1. Aerobic Exercise: Aerobic exercise is any type of activity that gets your heart rate up and makes you breathe harder. Examples include walking, running, biking, swimming, and dancing. Aerobic exercise can help improve your cardiovascular health, increase your energy levels, and reduce RA symptoms like fatigue and pain.

2. Strength Training: Strength-training exercises help build muscle strength and endurance. They can be done with weights, resistance bands, or bodyweight exercises like push-ups and sit-ups. Strength-training can help improve joint stability and function, as well as reduce RA symptoms like pain and fatigue.

3. Flexibility Exercise: Flexibility exercises help improve range of motion in your joints and muscles. They can be done through stretching or yoga. Improving flexibility can help reduce RA symptoms like stiffness and pain.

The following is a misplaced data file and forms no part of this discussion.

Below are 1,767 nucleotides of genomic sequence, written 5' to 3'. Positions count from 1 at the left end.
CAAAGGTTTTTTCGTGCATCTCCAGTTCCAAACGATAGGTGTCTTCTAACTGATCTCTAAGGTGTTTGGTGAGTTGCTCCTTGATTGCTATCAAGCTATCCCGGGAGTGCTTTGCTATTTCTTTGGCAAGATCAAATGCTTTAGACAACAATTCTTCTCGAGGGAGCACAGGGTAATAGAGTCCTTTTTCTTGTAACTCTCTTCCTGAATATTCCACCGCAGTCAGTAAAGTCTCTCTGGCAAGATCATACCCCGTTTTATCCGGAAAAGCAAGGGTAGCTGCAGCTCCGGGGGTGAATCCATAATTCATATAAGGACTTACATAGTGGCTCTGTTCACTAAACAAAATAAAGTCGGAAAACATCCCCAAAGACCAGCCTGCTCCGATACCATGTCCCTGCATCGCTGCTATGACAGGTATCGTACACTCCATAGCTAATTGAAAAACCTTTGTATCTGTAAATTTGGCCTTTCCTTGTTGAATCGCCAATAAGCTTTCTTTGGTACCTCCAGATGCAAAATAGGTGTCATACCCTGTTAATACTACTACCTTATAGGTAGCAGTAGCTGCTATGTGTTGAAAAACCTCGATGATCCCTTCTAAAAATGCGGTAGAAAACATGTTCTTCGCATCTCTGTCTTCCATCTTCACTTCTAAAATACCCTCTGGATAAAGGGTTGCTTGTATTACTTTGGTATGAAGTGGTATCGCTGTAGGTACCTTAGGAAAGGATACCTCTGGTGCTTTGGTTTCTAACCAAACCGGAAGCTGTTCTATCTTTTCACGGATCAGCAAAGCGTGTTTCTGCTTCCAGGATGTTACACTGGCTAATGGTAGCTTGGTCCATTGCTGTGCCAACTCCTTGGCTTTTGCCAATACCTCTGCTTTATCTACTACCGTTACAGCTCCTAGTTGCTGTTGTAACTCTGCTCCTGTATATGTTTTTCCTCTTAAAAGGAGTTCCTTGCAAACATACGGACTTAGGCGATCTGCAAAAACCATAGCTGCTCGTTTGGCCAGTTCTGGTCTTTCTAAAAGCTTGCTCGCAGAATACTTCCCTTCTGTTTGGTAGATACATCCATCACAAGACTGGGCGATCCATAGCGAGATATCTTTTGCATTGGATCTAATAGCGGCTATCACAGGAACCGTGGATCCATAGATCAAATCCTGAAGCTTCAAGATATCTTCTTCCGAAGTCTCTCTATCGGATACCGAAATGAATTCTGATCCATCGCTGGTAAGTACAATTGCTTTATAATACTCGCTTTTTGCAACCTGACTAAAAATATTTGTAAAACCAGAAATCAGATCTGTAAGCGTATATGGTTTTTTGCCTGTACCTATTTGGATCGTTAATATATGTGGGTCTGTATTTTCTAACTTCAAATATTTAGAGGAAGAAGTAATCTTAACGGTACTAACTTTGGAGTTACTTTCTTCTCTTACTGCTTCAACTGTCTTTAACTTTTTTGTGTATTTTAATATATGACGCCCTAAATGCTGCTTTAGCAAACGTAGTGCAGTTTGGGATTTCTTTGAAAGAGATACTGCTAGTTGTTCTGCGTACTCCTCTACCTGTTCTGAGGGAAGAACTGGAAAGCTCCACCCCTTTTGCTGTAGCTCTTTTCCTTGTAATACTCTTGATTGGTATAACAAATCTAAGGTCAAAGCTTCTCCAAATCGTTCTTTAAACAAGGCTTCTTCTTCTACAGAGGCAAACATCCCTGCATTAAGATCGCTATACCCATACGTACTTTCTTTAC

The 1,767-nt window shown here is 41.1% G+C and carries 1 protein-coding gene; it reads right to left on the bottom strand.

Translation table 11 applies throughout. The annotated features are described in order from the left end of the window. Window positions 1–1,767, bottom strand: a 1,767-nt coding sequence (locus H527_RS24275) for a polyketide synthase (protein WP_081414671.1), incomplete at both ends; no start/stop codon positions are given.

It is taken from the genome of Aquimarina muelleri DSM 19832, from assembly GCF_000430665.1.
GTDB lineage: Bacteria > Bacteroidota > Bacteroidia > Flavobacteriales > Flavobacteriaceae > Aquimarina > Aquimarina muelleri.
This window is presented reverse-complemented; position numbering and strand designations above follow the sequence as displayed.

4. Balance Exercise: Balance exercises help improve your balance and coordination. They can be done through activities like Tai Chi or Pilates. Improving balance can help reduce the risk of falls, as well as reduce RA symptoms like pain and fatigue.

How to Start Exercising Safely with Rheumatoid Arthritis

If you have rheumatoid arthritis (RA), you may worry that exercise will make your symptoms worse. But the opposite is true—regular physical activity can actually help relieve pain and other RA symptoms.

The key to starting an exercise program with RA is to take things slowly at first. “You want to start out gradually and increase your activity level slowly over time,” says Nicole Berne, PhD, MPT, OCS, an assistant professor of rehabilitation medicine at NYU Langone Orthopedic Hospital.

Here are some tips for getting started

1. Check with your doctor first. Before starting any new exercise routine, it’s always a good idea to check with your doctor or RA specialist first. They can give you specific advice on what types and amounts of exercise are safe for you.

2. Warm up before you work out. A brief warm-up helps prepare your muscles and joints for exercise and can reduce your risk of injury. Start by walking slowly for 5 minutes or doing some gentle stretching exercises.